Fiction Writing’s Great Expectations

Fiction-WritingEvery work of fiction could be titled, Great Expectations. If a story is the meeting place where the reader and writer mingle, then that title encompasses all aspirations. Of course that’s not to say that writers need to emulate the plot of Charles Dickens’ 19th-century novel, but rather that its name should remind us of our responsibility as wordsmiths. Simply put, writers and readers invest in words, and they expect those words to resonate and so “great expectations” is the perfect description for those of us who invest our time in literary engagement. Yet any great work requires more than an encompassing title, and if we writers wish to achieve greatness we must write with our readers’ expectations in mind. Here are four areas where readers have great expectations of our writing:

  1. Our readers expect something great to happen. Our characters don’t need to be superheroes or endowed with magical powers, but our text shouldn’t be set on a ho-hum Tuesday when nothing of significance ever happens. Instead we need to write about the time that will help define the rest of their lives, because most modern readers want to witness character metamorphosis. The good illustration of this comes from the teachings of Christopher “Kit” McIlroy. In 1987, McIlroy co-founded the ArtsReach program in Arizona, which teaches writing to Native youths. “The Girl Who Turned into a Horse” is an activity McIlroy taught me, which requires students to describe the girl’s life, then her change into a horse, and then her change back. The brilliance of the activity is that students must describe how being a horse permanently transformed her. Her presumed calloused hands and feet, tangled hair, and fondness for apples captures how we writers should show our characters’ evolution throughout our stories, and that’s true whether you’re in grade school or enrolled in an MFA program.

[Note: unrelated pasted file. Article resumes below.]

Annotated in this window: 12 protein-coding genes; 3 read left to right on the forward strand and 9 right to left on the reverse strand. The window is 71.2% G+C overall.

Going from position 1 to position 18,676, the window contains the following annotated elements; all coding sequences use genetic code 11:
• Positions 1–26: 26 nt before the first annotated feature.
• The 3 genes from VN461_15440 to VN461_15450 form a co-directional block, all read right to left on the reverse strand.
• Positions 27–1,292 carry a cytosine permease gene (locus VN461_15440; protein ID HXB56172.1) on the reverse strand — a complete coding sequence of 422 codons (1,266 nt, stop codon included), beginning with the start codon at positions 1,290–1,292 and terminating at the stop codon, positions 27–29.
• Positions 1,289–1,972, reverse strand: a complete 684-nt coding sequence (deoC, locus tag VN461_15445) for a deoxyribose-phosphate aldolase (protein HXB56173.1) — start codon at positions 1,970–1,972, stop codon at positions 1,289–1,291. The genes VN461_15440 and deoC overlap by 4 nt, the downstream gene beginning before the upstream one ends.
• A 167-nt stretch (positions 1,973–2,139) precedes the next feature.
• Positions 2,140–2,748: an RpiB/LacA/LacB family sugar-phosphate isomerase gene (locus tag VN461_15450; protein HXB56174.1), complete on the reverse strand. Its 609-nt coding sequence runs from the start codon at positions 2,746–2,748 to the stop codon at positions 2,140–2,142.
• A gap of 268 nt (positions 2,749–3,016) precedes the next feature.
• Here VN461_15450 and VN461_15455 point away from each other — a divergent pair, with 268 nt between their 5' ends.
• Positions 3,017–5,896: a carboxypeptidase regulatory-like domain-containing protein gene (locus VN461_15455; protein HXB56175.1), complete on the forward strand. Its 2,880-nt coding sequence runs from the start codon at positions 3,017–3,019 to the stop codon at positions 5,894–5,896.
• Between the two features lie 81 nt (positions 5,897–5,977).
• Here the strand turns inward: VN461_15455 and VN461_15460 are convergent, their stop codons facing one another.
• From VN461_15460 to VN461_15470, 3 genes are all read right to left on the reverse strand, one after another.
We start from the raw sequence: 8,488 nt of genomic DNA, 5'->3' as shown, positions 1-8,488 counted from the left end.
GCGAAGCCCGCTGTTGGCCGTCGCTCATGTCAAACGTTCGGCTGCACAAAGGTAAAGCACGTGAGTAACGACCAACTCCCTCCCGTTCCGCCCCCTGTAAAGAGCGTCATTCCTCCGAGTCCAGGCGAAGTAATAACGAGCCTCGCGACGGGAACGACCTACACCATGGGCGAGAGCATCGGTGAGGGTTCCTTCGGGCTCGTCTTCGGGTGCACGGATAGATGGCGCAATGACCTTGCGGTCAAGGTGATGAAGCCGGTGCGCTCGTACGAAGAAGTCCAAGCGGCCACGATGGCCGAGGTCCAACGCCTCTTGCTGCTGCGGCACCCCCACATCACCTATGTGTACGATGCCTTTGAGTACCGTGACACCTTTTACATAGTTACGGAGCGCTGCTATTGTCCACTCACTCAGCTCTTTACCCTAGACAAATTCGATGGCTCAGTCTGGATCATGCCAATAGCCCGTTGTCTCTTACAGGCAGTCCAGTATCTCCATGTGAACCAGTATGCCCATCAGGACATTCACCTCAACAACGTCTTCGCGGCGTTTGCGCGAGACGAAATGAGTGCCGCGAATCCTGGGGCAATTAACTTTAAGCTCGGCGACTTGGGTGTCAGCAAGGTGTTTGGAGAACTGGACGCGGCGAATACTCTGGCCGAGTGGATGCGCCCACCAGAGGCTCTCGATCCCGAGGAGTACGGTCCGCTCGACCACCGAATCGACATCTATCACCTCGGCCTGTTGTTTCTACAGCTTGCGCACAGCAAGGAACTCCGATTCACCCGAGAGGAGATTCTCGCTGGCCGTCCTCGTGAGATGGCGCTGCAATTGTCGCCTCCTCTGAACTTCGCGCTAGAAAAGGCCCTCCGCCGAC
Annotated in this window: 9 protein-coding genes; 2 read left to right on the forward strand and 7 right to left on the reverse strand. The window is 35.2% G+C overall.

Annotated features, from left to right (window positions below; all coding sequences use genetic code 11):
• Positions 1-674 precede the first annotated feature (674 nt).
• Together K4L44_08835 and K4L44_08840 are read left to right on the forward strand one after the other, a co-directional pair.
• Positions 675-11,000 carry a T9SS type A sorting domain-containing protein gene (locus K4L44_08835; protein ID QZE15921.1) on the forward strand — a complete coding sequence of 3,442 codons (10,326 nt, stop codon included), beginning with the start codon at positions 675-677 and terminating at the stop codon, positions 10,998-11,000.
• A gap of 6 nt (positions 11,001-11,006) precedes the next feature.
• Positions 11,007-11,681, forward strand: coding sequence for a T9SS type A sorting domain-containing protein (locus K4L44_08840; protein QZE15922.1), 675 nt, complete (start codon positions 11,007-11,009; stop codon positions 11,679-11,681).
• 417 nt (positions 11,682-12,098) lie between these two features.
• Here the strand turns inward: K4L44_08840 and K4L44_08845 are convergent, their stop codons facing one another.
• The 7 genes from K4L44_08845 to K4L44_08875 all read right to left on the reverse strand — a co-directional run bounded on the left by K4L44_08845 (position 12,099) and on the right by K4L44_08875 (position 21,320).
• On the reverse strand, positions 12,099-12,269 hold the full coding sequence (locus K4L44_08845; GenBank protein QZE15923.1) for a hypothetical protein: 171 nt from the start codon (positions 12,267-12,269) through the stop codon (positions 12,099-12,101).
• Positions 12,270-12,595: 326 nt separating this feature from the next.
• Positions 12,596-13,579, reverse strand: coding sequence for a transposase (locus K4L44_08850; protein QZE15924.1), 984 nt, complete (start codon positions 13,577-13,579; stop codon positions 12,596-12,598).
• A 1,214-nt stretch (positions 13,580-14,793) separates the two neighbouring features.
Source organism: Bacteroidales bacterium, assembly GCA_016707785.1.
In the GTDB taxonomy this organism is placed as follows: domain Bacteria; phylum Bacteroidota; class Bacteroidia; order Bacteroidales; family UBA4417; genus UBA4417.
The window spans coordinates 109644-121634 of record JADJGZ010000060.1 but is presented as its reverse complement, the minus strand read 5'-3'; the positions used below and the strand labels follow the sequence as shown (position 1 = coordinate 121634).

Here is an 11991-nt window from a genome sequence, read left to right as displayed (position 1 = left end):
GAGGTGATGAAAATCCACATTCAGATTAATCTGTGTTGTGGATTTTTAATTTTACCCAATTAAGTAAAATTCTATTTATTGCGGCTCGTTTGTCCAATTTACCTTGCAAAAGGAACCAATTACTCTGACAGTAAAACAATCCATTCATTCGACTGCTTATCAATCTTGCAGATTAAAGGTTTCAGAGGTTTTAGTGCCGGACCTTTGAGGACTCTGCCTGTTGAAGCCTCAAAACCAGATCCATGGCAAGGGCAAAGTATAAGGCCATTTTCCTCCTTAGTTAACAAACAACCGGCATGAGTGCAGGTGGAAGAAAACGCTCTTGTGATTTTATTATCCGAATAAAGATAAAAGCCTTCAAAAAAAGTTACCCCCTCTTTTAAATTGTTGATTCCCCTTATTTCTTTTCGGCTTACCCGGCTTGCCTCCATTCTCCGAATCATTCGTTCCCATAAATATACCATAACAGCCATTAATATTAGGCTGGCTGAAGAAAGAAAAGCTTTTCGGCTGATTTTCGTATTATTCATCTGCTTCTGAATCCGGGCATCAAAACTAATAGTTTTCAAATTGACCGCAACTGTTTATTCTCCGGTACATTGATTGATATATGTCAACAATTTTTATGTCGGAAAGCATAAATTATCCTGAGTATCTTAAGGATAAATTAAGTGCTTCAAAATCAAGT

1. Our readers expect realistic dialogue. We writers tend to create characters with similar vocabularies, and at times are apt to preach or deliver unnecessary or unrealistic monologues. Most modern readers want to read stories where characters exchange ideas, analyze a problem, and arrive at satisfying conclusions. Readers want to witness characters think, but the process seems artificial when our characters are all prone to pontificate. Different characters should have different speaking styles, and each character should explore the range of speaking types. Novelist Chuck Palahniuk puts it best when he explains that there are three types of speech: “Descriptive, Instructive, and Expressive. Descriptive: ‘The sun rose high…’ Instructive: ‘Walk, don’t run…’ Expressive: ‘Ouch!’” Palahniuk rightly states that most fiction writers will only use one—at most, two—of these forms. Yet we owe it to our readers to use all three. After all, “It’s how people talk.” This concept also applies to the voice of our narrators.